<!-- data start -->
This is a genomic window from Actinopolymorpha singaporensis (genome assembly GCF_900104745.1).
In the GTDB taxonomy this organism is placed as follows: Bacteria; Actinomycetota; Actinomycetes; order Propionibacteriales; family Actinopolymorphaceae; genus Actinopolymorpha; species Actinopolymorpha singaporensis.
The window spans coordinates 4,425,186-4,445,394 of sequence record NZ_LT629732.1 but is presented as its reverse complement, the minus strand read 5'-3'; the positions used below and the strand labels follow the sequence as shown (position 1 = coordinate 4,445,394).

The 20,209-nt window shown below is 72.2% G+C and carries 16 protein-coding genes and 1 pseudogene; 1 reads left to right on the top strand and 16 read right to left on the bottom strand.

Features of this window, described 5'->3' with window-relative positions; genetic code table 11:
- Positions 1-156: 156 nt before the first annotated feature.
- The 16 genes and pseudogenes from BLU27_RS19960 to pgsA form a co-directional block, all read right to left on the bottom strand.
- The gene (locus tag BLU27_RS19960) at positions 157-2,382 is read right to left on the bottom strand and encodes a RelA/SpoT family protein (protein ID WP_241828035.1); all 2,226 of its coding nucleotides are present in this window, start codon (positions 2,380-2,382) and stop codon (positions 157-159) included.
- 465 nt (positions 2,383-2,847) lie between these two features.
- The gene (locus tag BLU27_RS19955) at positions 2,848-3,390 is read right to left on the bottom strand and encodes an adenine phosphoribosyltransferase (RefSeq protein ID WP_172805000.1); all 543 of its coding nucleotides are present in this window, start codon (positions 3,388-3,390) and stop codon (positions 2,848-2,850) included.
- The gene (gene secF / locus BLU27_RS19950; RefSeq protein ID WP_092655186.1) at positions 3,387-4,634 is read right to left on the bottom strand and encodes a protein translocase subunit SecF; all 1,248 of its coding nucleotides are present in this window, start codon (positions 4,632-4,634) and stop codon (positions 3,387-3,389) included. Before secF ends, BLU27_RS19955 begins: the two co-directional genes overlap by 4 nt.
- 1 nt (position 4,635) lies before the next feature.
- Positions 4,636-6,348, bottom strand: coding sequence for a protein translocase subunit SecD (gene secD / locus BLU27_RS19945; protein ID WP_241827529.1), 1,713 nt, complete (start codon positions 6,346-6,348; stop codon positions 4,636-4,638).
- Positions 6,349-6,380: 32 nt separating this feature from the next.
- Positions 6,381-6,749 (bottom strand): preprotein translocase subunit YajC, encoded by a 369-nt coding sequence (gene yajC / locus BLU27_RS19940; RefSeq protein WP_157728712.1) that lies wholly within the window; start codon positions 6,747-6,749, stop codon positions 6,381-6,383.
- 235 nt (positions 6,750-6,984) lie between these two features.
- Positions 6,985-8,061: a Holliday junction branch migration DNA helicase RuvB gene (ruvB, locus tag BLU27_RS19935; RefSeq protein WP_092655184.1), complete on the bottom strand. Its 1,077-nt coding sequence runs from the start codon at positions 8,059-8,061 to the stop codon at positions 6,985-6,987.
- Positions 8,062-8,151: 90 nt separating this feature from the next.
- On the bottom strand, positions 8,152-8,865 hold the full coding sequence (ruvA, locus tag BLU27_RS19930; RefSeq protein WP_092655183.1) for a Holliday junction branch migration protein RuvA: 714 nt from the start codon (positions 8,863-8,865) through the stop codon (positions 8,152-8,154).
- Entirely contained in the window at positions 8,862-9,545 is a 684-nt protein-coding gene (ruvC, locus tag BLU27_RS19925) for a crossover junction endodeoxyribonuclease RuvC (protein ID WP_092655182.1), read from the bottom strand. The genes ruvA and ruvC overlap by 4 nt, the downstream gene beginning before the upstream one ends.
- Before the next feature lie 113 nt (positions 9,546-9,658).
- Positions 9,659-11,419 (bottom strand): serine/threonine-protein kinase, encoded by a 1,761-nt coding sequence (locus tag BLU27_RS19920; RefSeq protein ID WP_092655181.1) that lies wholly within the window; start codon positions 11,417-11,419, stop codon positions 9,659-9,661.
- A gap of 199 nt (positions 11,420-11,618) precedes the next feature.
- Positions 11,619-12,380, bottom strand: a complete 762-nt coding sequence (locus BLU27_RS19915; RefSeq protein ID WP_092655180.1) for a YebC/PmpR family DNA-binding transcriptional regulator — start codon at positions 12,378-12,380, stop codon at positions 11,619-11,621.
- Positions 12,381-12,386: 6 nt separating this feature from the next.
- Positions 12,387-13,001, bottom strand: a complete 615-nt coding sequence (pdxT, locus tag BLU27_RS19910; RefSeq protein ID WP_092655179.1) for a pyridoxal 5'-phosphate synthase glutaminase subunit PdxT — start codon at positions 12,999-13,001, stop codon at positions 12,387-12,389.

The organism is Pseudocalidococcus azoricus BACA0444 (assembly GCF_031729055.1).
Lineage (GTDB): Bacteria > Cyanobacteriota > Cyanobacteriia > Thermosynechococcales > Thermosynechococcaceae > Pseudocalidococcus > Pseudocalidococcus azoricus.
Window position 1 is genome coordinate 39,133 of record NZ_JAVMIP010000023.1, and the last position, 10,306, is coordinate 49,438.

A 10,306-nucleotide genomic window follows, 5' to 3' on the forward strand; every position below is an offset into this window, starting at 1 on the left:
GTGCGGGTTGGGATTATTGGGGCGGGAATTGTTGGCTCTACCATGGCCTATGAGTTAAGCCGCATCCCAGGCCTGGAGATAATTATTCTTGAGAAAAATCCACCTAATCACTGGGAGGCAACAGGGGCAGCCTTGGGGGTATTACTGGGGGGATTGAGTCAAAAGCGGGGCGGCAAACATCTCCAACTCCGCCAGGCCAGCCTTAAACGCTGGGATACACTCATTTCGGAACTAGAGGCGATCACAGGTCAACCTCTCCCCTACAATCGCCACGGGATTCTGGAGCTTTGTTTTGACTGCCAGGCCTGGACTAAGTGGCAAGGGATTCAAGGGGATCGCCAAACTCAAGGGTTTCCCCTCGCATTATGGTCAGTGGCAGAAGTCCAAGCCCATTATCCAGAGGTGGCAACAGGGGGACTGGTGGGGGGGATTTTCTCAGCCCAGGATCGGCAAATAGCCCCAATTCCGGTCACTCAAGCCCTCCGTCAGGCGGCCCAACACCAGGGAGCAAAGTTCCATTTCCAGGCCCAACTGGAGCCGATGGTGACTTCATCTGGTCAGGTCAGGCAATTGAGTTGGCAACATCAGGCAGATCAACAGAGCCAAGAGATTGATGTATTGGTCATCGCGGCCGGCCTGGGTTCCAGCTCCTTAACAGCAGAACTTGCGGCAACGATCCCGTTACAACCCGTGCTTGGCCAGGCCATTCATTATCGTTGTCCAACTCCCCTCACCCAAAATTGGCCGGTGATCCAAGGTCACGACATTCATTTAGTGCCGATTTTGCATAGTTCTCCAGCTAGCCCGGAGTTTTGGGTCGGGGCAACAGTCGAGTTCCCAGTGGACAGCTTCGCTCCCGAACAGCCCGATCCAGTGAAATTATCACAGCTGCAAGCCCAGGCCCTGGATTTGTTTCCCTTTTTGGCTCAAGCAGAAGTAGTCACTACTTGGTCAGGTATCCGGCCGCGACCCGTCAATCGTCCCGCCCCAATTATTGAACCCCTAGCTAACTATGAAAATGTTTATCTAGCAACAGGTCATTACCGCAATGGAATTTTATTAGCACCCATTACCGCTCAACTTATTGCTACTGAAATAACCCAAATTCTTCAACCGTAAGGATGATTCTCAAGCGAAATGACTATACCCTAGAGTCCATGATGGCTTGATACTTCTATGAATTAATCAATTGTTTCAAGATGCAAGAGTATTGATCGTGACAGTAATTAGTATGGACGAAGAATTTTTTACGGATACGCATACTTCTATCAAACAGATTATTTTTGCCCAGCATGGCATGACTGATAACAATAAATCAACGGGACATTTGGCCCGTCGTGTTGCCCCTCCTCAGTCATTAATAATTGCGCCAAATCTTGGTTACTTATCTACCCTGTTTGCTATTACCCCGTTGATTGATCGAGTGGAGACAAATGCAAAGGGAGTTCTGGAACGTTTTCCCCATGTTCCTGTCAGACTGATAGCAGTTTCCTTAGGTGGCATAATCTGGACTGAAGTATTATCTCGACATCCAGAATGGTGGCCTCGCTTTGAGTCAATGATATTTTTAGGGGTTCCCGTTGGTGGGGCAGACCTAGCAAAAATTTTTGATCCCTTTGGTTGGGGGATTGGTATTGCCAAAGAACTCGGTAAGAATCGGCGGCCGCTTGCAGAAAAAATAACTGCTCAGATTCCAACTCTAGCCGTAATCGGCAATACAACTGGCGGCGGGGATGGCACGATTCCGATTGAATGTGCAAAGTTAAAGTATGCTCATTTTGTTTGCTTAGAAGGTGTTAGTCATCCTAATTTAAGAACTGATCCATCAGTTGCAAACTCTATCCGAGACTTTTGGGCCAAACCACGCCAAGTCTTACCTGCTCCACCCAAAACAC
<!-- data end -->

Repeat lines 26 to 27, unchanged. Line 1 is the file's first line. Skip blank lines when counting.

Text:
- Positions 12,387-13,001, bottom strand: a complete 615-nt coding sequence (pdxT, locus tag BLU27_RS19910; RefSeq protein ID WP_092655179.1) for a pyridoxal 5'-phosphate synthase glutaminase subunit PdxT — start codon at positions 12,999-13,001, stop codon at positions 12,387-12,389.

The organism is Pseudocalidococcus azoricus BACA0444 (assembly GCF_031729055.1).